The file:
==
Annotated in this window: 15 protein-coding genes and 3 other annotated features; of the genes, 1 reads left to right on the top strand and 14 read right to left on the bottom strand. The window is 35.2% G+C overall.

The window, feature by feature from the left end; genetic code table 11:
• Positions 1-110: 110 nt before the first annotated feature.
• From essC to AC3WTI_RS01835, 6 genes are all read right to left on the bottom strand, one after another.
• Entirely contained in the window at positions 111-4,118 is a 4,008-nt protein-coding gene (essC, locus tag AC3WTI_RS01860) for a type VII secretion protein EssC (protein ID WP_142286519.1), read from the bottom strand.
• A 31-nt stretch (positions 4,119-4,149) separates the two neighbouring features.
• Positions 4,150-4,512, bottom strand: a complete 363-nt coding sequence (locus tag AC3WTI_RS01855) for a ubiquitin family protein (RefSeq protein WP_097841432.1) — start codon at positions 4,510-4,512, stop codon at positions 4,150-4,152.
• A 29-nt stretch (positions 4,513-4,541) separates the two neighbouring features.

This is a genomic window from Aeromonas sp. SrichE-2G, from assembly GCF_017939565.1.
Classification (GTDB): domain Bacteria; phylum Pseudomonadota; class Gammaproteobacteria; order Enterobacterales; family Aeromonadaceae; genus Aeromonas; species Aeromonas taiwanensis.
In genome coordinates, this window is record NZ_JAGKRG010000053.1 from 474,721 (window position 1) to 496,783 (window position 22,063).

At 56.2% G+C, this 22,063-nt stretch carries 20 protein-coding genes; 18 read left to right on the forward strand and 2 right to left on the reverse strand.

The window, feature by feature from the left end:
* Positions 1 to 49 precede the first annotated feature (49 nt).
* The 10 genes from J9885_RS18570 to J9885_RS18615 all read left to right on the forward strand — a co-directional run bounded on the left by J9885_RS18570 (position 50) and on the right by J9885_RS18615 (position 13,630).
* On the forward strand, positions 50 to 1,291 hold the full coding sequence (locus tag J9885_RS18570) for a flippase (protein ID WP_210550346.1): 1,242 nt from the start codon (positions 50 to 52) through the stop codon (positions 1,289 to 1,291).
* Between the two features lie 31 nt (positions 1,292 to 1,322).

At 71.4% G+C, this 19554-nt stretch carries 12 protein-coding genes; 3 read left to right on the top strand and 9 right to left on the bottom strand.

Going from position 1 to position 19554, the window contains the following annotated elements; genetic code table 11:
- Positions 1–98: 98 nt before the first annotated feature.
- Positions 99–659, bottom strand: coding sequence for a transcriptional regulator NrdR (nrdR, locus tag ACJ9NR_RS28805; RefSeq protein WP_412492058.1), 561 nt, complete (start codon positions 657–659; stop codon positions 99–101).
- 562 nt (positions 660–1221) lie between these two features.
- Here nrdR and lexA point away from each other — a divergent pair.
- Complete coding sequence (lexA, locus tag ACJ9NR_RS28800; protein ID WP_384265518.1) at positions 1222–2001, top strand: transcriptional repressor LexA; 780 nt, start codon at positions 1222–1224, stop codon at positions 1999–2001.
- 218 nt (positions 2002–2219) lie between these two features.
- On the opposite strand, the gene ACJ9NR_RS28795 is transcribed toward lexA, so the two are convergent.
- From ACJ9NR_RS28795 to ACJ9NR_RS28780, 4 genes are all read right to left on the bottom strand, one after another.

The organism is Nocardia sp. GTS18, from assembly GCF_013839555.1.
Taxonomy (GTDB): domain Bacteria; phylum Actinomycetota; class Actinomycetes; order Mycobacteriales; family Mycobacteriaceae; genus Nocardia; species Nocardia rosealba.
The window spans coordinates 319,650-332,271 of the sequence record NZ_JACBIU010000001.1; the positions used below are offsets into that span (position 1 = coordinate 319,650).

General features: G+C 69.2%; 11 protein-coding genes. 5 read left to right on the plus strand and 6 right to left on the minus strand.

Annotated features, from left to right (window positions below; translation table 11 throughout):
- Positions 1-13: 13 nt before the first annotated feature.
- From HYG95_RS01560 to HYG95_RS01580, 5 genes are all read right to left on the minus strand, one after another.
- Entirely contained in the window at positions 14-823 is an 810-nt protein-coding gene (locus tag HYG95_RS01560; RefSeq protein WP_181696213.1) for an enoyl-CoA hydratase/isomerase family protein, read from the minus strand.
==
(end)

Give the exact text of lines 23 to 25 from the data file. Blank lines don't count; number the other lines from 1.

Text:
- Here nrdR and lexA point away from each other — a divergent pair.
- Complete coding sequence (lexA, locus tag ACJ9NR_RS28800; protein ID WP_384265518.1) at positions 1222–2001, top strand: transcriptional repressor LexA; 780 nt, start codon at positions 1222–1224, stop codon at positions 1999–2001.
- 218 nt (positions 2002–2219) lie between these two features.